As well as three different main grape varieties, there are three different classifications of the areas where the grapes are grown. These are Cru, Premier Cru and Grand Cru, and these will to some extent dictate the price of the finished champagne. There are only 17 Grand Cru vineyards. Some Champagne houses will only make their wine using grapes from a Grand Cru vineyard, and some will only make their wine if the growing conditions are perfect for that vintage, for example our Dom Perignon 2008 (from £165). Pol Roger is another example of a wine made only with Grand Cru grapes from the Cotes des Blancs.
Once the grapes are harvested in the autumn they are put through a system called double fermentation – it's this that turns them from a still wine into a sparkling. The grapes are pressed very gently – don't forget, Pinot Noir and Meunier are black grapes – and then fermented, either in a tank or a barrel to make a still wine. Billecart-Salmon (£50) for example use steel tanks, and keep the temperature cool to preserve the wine aromas. Geoffroy Purete use stainless steel and enamelled tanks, but put a part of the reserve wine in oak.
The wines are sealed with a cap and placed in a cellar. The yeast cells slowly die off and drift to the bottom of the bottle, but are left in place to give the wine its characteristic biscuity, yeast flavour. This can take up to five years, and is called lees ageing. Leclerc Briant (£53) for example is aged on the lees for nine months, while Ulysse Collin (from £110) has three years of ageing on the lees before release.
To get rid of the deposits that have built up the bottles are turned upside down and ‘riddled’ - slowly turned and agitated - to make the yeast cells drop to the neck of the bottle. This used to be done by hand, now it is done by a machine called a gyropalette.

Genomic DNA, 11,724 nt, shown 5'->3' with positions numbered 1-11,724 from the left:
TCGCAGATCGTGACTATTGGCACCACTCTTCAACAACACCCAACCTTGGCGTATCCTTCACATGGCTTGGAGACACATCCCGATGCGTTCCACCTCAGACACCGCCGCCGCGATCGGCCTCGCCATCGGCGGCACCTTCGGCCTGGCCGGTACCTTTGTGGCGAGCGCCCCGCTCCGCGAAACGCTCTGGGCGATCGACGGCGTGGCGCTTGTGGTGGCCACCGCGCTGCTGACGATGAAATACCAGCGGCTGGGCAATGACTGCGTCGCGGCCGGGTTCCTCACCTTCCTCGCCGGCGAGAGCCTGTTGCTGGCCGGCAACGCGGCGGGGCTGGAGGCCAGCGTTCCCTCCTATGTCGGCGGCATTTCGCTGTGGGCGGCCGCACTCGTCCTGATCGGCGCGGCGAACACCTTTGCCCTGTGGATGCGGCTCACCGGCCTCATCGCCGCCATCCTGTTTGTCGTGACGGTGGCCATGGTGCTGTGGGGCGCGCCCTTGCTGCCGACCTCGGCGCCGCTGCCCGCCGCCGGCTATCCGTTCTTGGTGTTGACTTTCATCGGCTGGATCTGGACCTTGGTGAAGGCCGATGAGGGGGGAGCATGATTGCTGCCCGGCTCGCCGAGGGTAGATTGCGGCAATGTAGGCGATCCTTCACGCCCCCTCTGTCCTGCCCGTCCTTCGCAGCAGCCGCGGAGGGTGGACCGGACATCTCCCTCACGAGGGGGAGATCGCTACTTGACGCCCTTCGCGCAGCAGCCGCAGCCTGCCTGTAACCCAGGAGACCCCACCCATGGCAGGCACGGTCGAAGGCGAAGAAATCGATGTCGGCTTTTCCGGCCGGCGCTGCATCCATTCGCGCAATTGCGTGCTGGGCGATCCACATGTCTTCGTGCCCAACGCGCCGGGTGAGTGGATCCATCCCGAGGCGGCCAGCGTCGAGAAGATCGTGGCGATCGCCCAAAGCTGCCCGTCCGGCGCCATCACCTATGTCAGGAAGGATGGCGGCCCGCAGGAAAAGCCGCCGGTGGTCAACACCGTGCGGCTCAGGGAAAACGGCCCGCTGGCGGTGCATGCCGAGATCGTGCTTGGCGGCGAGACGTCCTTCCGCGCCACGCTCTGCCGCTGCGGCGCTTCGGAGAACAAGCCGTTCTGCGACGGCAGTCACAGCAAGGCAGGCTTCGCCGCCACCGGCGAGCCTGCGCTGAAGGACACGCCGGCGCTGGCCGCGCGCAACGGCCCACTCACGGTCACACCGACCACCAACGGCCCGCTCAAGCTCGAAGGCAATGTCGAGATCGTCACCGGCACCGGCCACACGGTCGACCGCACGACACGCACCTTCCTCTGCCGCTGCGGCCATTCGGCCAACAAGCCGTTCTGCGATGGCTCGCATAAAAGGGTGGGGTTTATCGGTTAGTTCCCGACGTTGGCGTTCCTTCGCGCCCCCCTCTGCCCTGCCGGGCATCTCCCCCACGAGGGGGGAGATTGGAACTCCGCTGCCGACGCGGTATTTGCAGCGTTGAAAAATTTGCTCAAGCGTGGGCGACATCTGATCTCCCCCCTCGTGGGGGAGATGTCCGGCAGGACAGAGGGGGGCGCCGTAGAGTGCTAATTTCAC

Eventually the neck of the bottle is filled up with sediment, which is removed by freezing the bottle neck and removing the cap. The pressure of the wine forces out the plug. The bottle is then topped up with a liqueur de tirage – and the amount of sugar in this mixture will dictate which style of Champagne is produced, from extra-brut (dry) to doux (sweet). There are also an increasing number of Champagnes made with ‘zero dosage’- no sugar added at all - for example Ulysse-Collin 'Les Maillons' (£110). The liqueur is a closely-guarded secret within each Champagne producer. The bottle is then quickly corked and its wire clasp added – the pressure in a bottle of Champagne is surprisingly great, and a lot of bottles used to explode in the cellar before glass technology gradually improved. Some producers, such as Agrapart er Fils, use jus de raisin for the second fermentation instead of added sugar. (Experience Grand Cru Blancs des Blancs £227)
After a set period of ageing the wine is declared ready to drink and released onto the market – which is really good news for drinkers, because when you buy them they are ready to enjoy. There is a huge range of styles, and the price range is massive, so try as many as you can and discover your favourite from our new parcel delivered in May 2021. And remember, if this drink is good enough for Winston Churchill and the Tsar of Russia, it’s good enough for anyone. But take our advice and don’t do what Marilyn did – it makes a much better drink than it does bathwater.
Here is our new parcel of Champagnes, you have until 11.30pm on May 16 2021 to claim yourdiscount of 5% on pre-orders. Make your selection from the table below, use the code champagnemay21, and claim your discount. One use per customer, normal delivery conditions apply. Prices below are pre-discount.